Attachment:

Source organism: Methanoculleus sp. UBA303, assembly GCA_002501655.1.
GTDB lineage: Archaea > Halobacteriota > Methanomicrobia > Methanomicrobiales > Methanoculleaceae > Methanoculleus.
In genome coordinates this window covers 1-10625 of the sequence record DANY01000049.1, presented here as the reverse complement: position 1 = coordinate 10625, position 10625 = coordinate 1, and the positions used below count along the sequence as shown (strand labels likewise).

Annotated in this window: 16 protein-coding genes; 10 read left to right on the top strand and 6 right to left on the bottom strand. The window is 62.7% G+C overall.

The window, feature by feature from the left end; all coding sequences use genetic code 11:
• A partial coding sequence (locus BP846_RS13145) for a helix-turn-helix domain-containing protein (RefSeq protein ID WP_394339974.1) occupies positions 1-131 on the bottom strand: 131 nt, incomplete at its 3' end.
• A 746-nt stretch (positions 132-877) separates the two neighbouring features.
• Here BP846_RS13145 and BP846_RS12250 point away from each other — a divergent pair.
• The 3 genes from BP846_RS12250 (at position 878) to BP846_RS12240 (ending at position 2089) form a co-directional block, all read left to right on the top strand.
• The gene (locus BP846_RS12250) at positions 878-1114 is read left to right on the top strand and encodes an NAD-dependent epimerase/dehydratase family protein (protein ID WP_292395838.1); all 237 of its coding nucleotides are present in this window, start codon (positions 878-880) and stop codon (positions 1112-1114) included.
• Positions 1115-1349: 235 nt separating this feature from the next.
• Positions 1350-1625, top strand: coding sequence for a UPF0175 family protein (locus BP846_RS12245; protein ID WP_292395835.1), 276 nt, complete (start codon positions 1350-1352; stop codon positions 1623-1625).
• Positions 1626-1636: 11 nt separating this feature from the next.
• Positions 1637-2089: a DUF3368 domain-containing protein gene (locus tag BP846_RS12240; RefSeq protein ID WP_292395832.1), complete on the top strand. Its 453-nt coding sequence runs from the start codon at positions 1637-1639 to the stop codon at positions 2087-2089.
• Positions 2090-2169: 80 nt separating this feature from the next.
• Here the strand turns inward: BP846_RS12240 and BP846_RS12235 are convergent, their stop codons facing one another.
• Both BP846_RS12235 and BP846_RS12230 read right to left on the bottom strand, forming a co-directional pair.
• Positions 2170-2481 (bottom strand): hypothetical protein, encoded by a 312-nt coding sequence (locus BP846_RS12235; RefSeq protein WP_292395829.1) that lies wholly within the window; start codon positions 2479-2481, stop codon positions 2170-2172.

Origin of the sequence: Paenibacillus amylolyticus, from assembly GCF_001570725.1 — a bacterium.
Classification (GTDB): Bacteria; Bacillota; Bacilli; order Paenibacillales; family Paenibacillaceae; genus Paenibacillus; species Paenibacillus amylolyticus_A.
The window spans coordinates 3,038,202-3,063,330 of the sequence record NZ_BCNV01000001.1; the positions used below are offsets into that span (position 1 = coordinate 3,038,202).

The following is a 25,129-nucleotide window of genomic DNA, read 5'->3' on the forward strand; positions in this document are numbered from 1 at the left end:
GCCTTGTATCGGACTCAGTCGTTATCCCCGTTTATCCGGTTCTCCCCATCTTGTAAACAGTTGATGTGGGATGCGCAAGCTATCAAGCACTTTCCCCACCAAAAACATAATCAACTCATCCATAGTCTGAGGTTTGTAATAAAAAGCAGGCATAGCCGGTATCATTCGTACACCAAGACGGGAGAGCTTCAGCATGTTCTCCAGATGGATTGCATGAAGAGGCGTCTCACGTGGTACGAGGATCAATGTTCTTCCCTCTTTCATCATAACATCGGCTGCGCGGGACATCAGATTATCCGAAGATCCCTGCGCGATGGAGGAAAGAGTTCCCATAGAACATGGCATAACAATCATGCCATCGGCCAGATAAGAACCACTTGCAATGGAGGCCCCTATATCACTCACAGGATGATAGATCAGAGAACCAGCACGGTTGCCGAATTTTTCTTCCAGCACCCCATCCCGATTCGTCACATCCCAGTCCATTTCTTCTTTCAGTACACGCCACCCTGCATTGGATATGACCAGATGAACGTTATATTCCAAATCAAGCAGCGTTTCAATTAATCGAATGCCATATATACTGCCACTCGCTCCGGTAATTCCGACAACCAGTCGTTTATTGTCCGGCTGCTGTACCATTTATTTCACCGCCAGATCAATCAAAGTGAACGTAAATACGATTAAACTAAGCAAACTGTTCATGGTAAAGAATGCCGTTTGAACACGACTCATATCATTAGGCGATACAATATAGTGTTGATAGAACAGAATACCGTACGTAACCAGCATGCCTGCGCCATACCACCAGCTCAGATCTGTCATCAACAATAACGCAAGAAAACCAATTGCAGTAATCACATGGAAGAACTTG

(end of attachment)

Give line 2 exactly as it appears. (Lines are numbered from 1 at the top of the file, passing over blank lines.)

GTDB lineage: Archaea > Halobacteriota > Methanomicrobia > Methanomicrobiales > Methanoculleaceae > Methanoculleus.